“My mom had another seizure, cracked her head open, attacked Ryan and called him John at Stop and Shop. So you can say I have a case of the Mondays on my hands.”
That’s what I wrote my best friend in an attempt to catch her up on everything that happened last Monday.
I signed off from work and began writing my blog post for the week. I was dressed for the gym. I figured I would get a workout in and then read through the post for any necessary edits.
I was about to leave my apartment when my phone began to buzz.
Ryan was calling.
For a moment, I thought to myself, “Maybe this time it will be something nice.”
It’s never nice.
“Mom fell down and had another seizure,” he began. “She fell back and cracked her head open. She was bleeding everywhere and when she came to, she attacked me. She kept calling me John. I had to jump on her to hold her down, like alligator wrestling her on the ground.”
I kept punctuating his comments with things like “WHAT?” and “Oh my god.” I mean, what else are you supposed to say to that? He was understandably shook and he didn’t want to go to the hospital.
“Is that messed up?” he asked. “Does that make me a bad person? If I don’t follow the ambulance to the hospital?”
“Ryan,” I said, “No. Absolutely not. She attacked you. You have dealt with enough and this is next-level insane. No one can possibly blame you for not wanting to see her right now. Just go home. I’ll go.”
We talked a little bit more until he was calm. I promised him I would call Uncle Eddie and Aunt Patty to let them know what was going on and keep everyone updated. When we began to say goodbye, he tried to end the call like a normal conversation and said, “Have a good day.”
We both laughed really hard and then hung up.
Dave had come into the bedroom for the tail-end of the conversation. I had thrown myself across the bed and into the pillows. He sat on the dresser with one of our cats, Bacon. He waited for the call to end and then he asked me, “So, what was that about?”
And I told him what I knew.
“Okay,” he paused, “We’re going.”
Mom, I love that man.
I made a call to Aunt Patty and changed into casual clothes. I braided my hair to keep it off my face but I was also killing time because I didn’t want to see you. I put on light make-up, brushed my teeth, and kept reminding myself to keep breathing.
I was killing time because a part of me thought you might be dying.
Dave and I talked about everything but you on the ride down: Politics, music, career ambitions. We picked up Wendy’s for dinner even though I thought I might throw it up. I made up a song about having a panic attack and I kept wringing my fingers.
When we arrived at the hospital and found our way to your curtained room, you were sleeping. You were propped up with a bloodied pillow, had a bloodied bandage around your head, and your neck was in a brace. I flagged down a nurse’s aide who promised to flag down someone with more information as soon as she could. Then you woke up.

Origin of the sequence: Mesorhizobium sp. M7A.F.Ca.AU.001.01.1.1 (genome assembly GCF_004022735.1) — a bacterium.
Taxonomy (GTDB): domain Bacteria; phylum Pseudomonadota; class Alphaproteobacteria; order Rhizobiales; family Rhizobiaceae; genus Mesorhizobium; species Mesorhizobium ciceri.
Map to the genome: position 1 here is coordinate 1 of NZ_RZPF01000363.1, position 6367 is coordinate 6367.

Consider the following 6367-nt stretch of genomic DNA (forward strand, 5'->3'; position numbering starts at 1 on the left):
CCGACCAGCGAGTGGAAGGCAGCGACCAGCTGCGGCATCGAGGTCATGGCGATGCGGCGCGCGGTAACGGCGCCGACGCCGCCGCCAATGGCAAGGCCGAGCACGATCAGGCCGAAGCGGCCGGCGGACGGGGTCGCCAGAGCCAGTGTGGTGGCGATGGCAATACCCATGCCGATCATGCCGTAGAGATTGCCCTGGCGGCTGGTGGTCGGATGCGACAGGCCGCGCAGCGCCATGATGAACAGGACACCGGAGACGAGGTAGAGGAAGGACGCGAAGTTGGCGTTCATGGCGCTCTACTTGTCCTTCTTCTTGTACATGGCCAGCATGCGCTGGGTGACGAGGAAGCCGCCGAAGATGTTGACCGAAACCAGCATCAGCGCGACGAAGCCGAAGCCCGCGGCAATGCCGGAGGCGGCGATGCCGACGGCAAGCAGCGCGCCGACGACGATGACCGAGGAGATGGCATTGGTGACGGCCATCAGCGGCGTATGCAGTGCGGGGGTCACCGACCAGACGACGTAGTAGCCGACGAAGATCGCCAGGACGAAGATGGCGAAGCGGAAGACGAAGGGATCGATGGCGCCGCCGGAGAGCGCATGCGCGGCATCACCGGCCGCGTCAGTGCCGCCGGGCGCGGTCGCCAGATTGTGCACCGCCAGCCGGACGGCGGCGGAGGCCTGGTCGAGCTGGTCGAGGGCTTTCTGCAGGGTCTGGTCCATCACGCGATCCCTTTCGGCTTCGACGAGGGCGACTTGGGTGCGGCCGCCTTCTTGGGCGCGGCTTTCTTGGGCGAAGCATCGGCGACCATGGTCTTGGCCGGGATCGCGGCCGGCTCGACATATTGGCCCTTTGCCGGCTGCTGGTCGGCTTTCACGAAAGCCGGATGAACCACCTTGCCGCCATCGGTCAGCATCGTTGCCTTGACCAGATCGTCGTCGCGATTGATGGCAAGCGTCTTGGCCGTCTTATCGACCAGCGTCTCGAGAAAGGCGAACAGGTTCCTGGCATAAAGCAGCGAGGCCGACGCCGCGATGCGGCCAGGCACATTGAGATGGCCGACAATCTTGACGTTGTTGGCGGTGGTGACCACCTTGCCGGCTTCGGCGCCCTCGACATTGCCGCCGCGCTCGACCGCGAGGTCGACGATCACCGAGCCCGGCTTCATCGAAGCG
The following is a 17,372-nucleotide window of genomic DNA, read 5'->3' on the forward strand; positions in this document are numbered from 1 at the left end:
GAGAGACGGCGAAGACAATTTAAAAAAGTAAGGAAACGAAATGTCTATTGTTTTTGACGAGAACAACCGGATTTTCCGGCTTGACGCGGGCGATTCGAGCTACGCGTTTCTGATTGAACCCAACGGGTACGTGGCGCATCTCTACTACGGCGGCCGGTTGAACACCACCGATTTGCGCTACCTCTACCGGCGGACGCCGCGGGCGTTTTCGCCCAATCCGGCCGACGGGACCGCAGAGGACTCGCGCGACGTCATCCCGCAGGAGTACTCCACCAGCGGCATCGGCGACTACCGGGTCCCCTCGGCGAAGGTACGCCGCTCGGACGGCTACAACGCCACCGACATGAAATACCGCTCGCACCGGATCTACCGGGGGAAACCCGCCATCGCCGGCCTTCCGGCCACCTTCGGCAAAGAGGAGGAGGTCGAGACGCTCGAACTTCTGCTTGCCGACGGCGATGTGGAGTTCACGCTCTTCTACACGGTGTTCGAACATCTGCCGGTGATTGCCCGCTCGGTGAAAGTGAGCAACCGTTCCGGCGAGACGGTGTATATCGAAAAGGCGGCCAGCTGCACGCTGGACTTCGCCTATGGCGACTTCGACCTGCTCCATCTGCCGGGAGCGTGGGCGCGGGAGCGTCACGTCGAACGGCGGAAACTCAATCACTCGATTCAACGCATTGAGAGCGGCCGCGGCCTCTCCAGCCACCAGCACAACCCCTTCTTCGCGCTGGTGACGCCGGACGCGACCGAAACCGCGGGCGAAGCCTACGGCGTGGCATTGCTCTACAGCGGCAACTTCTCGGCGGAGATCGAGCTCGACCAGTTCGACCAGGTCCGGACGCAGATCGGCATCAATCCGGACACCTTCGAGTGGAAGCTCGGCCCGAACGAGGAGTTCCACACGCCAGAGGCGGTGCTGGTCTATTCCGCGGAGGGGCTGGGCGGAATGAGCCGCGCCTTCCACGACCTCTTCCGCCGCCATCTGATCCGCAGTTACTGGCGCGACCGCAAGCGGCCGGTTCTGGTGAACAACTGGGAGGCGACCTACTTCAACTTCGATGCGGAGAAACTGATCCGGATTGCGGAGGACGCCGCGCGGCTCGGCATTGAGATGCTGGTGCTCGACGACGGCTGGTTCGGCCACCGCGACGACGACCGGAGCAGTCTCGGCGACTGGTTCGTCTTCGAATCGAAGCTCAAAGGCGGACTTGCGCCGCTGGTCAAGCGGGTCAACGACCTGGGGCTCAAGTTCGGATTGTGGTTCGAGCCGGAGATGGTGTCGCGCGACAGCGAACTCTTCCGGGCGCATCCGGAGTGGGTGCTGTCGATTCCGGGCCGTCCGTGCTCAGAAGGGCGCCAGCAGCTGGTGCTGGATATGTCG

Dave told me to get closer to you, which was something I hadn’t done in years: being directly by your side. It was a foreign concept to me. I asked you how you were feeling, what you remembered, what exactly happened?
You began wringing your fingers, too.
“I was in the Stop and Shop with Ryan,” you began, “and I was reaching out for yogurt and my hand wasn’t working. I kept trying to grasp it, but I couldn’t move my fingers. And then I fell backwards.”
You either didn’t remember what happened with Ryan or you chose not to talk about it. You kept asking when he was coming back or where he was. I kept having to tell you he wasn’t there and that he never was there.
I didn’t want to talk about what you did to Ryan.
I didn’t know what to talk to you about and I didn’t know how to make anything better for you. You told me you hadn’t been eating, hadn’t been sleeping, and you were still having a terrible time adjusting to life without Ed. I asked the nurse’s aide if you could have water and possibly some medication to help you sleep. There wasn’t much else I could do and you kept saying Dave and I didn’t have to be there with you.
But we weren’t going to leave you alone.
Moments later, a nurse came to give us an update. “She cut her head when she fell, but she doesn’t have a fracture,” he said. He asked questions about your health and asked about any doctors you’ve seen, but you don’t see doctors unless it’s an emergency like this. He then said, “She presented as suicidal. Has this ever happened before?”
And I said, “Yes.”
I felt like I said something I wasn’t supposed to, but I wanted you to get better. This was your second seizure within 30 days and your head was split open. Your alcoholism over the years led you to this exact point. You never got the help you needed and now hospital protocol was forcing you to be evaluated by a professional.
As I stood at the edge of your bed, I was relieved someone else heard what you had been saying my entire life. You always said Ryan and I would be better off with you dead.
Since we were kids, Mom.
To top it off, I was feeling déjà vu. Exactly one decade ago, you were standing at the edge of my hospital bed and I was the one presenting as suicidal in the emergency room.
Now that’s a horse of a different color.
(To be Continued…)